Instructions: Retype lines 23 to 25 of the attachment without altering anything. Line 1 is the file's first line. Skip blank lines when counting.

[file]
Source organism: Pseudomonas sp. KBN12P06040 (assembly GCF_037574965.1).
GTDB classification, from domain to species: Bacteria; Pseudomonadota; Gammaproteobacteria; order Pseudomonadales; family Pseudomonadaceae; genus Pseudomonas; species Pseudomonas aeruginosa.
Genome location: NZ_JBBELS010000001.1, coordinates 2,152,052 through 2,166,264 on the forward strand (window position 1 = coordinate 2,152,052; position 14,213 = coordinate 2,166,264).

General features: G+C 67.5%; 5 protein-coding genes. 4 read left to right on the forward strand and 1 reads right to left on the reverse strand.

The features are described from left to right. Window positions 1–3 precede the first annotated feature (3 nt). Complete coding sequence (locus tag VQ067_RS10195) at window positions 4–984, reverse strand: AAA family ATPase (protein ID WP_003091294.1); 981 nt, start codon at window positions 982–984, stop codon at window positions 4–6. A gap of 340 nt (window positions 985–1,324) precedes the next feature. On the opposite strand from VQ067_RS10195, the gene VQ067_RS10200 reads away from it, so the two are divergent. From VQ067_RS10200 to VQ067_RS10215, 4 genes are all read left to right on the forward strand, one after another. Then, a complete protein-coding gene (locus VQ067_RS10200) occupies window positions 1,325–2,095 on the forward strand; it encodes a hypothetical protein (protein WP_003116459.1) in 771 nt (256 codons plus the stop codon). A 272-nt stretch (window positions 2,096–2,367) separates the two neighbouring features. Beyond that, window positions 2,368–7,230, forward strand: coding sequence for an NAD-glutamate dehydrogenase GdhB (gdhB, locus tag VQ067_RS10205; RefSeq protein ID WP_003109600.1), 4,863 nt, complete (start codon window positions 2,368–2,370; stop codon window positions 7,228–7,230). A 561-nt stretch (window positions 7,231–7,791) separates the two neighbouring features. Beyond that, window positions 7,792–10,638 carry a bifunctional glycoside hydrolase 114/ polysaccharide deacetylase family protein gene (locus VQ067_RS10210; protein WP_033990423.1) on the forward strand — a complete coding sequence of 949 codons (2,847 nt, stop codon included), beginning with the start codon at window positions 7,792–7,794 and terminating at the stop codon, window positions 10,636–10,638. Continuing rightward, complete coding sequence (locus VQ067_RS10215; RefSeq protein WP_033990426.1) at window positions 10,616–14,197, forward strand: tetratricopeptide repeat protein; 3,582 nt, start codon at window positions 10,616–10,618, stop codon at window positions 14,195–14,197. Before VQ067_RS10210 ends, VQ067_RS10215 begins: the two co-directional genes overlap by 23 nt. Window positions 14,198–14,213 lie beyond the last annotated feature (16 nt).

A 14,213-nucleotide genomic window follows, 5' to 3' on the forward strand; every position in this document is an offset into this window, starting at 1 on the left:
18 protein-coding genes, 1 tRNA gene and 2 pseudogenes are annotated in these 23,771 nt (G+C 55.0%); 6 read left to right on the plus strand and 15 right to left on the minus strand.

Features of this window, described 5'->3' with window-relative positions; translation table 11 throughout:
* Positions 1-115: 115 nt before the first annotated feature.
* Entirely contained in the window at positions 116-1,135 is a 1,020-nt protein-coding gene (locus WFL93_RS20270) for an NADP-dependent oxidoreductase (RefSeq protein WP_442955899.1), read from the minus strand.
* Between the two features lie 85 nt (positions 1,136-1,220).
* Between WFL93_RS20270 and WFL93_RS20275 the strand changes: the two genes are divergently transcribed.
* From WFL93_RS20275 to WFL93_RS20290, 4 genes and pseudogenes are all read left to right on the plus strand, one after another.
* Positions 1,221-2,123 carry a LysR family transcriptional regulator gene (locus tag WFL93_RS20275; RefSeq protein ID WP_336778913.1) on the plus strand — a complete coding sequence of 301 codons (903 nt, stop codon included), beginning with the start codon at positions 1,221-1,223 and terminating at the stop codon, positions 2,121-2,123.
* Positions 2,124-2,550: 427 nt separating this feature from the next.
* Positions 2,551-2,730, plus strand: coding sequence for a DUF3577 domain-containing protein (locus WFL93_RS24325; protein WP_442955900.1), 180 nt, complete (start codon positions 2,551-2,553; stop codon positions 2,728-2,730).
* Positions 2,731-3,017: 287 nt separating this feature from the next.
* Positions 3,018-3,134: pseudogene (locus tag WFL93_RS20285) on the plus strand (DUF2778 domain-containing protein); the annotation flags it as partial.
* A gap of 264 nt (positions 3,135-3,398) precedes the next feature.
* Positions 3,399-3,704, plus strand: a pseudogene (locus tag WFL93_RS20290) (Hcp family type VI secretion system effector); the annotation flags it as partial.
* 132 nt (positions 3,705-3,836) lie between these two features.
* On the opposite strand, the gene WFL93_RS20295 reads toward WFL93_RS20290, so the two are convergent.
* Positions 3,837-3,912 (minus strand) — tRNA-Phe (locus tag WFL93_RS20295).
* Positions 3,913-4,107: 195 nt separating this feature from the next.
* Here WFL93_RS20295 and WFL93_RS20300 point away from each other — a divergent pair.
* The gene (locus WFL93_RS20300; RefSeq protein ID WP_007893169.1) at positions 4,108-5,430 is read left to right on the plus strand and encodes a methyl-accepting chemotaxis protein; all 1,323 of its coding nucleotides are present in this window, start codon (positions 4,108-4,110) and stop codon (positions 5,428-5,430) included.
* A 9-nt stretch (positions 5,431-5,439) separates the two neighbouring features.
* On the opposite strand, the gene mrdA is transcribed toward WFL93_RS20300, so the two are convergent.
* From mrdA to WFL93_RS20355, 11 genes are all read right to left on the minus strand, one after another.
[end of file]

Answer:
* Positions 3,837-3,912 (minus strand) — tRNA-Phe (locus tag WFL93_RS20295).
* Positions 3,913-4,107: 195 nt separating this feature from the next.
* Here WFL93_RS20295 and WFL93_RS20300 point away from each other — a divergent pair.